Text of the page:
HAPPY CAPSLOCKS DAY 2019
I TOTALLY FORGOT THIS YEAR TOO. HOW MANY YEARS FLY BEFORE YOU REALIZE...
HAPPY CAPSLOCKS DAY THOUGH! TIMESTAMP WON'T TELL!
I TOTALLY FORGOT THIS YEAR TOO. HOW MANY YEARS FLY BEFORE YOU REALIZE...
HAPPY CAPSLOCKS DAY THOUGH! TIMESTAMP WON'T TELL!
It's not at $1 any longer but still... this is pretty cool! Auction link.
Remember 10 Fast Fingers? Well I just discovered something similar to test my speed-typing tendencies! It has a little more competitive an interface, different categories - complete with what you might call dialectal typos if you happen to go by American English - and rankings that let you list your initials, score, location (as long as it's within the UK) and see how you rank.
It's pretty fun. Give it a try. I got...
Where we’ve seen a need to push content and interactivity forward, we’ve innovated to meet those needs. Where a format didn’t exist, we invented one – such as with Flash and Shockwave.
No you didn't. Macromedia did.
You bought the rights to their innovations, and since then you've maintained them dishonorably, the lot of them, treating them like competitive products even when they were under your own corporate umbrella; eventually either modifying them to match your corporate image or phasing them out entirely. Like with Fireworks, the impeccably lightweight webdesign/photo/vector/graphic manipulation software that you ended in favor of the by comparison, but unfortunately more popular, overly difficult and bloated Photoshop..
Just gotta say. I'm not impressed.
Apparently sites that don't end with .edu don't count as reliable research sources.
It's a shame.
When you're as convinced of something as much as I am now you don't want the sources to matter so much. You just want to get the message out there. But people have a different mind about different things, and sometimes that's great, but sometimes it's just... somewhat annoying.
I learned that early with religion, but that never seemed half as important as this. Gotta keep spreading that link!
Looking back my earlier post seemed almost a bit desperate.
Maybe I could've worded that one a bit differently.
I'm starting to understand how conspiracy theorists must feel when they're trying to spread their own, to them so very real, strain of truth. But is calm a good way to convey change? Is rationale convincing enough when it's geared towards people with a totally different conviction?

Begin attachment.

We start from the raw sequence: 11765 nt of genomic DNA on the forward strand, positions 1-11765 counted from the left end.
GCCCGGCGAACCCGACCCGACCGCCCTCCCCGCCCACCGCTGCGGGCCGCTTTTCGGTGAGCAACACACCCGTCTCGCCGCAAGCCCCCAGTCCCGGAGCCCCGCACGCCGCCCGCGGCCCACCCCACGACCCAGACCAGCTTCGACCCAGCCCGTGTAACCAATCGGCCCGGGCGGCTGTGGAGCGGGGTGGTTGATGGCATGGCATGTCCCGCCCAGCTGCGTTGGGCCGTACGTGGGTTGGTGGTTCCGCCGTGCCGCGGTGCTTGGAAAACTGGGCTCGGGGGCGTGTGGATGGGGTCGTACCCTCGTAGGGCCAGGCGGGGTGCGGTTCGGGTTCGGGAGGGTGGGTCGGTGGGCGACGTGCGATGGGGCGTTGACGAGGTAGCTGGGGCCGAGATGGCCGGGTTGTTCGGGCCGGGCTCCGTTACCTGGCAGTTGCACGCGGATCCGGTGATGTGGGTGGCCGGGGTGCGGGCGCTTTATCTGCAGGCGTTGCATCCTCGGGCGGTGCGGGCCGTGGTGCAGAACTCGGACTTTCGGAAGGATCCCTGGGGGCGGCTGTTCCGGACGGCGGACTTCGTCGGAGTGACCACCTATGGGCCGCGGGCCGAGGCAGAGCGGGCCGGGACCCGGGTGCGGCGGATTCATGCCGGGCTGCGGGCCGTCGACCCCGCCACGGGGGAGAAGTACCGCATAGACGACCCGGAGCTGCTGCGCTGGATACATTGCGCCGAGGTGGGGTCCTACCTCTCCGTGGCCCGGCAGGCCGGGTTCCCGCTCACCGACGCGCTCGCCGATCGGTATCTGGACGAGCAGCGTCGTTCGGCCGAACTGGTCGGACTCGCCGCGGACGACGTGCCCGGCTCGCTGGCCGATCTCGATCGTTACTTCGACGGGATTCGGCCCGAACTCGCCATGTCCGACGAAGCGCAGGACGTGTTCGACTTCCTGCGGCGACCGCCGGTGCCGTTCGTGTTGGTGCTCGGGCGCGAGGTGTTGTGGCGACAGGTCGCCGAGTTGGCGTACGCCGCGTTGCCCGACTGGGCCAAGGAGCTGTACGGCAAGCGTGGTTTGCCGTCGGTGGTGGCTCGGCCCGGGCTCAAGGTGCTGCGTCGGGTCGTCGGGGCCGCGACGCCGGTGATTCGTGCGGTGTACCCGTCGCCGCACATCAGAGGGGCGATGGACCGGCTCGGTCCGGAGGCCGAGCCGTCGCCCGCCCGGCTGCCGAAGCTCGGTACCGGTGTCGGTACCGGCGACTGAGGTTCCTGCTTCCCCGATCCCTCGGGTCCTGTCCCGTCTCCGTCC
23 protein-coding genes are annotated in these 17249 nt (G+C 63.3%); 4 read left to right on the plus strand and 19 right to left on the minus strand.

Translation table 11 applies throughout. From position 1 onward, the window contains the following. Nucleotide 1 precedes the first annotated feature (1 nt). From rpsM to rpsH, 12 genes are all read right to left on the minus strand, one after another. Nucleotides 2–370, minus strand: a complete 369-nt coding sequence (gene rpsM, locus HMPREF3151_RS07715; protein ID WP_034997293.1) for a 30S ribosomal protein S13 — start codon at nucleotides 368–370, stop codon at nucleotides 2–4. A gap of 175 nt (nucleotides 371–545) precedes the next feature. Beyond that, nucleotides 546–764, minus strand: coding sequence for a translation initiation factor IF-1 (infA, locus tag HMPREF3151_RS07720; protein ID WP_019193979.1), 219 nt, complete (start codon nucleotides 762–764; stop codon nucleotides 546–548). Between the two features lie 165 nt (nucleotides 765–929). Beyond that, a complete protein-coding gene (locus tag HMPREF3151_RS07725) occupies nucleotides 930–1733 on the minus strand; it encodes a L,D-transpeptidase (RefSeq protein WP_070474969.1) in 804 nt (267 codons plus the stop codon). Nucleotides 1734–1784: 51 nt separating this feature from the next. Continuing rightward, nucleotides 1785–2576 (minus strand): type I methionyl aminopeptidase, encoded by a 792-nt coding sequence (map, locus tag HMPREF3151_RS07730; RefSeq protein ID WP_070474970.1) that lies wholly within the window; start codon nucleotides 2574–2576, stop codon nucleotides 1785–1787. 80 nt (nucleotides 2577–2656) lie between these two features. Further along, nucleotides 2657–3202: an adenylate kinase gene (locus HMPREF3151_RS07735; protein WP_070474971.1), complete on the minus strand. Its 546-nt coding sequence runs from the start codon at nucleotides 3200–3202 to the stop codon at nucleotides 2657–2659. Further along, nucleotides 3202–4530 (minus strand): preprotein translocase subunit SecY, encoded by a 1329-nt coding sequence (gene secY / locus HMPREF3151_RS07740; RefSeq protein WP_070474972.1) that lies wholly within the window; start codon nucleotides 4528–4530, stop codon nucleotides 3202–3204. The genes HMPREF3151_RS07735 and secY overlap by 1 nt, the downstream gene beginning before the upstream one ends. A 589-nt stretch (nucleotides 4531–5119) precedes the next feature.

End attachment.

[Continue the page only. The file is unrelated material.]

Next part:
To people that believe in their leaders. The naive. The happy and unaware.
Maybe I'm slowly being turned by the ignorant masses. Caving in by the combined forces of peer pressure and blissful ignorance. I hope not. Hopefully I've just tired of brewing a steady supply of fear and brooding, and decided to do what I can do instead.
To find a balance in life you have to keep moving forward. Einstein. He said that.
So I've been emailing the giants; querying them for reassuring proof of the supposed public safety of these systems they're spreading... and getting no answers. Not from one; nor after repeated attempts at reaching them.
I assume this is either because:
If it's any one of all but the first one I'd say there's still reason to be worried. If so many people are worried that it impacts their response time, then surely there is a reason to be. If they have no proper response then they haven't done the research they should have, and if they just don't care - as I in my corporation-belittling mindstate am included to settle on, then they will probably fuck up the world pretty thoroughly with this fifth G.
Maybe people are finally waking up though. Slowly.
After the supposed Russian attacks on American embassies around the world, using these specific frequency ranges and types that we'll soon be using for our phones, hopefully people are realizing it might not all be that good a development after all.
I mean: what happens if the wrong person manages to hack their way into this global array of masts, placed at a hundred meter intervals around all major cities in the world; complemented with satellite coverage outside them? That can't be good. That can actually be... apocalyptic. Someone might be able to cause so much harm to both us and the environment within such a short span of time there'll be no way for us to recover.
Certain brain damage and loss of hearing (as was the case with the directed embassy attacks mentioned above) is getting off easy. Imagine if they, for example, target personnel at a few thousand nuclear reactors.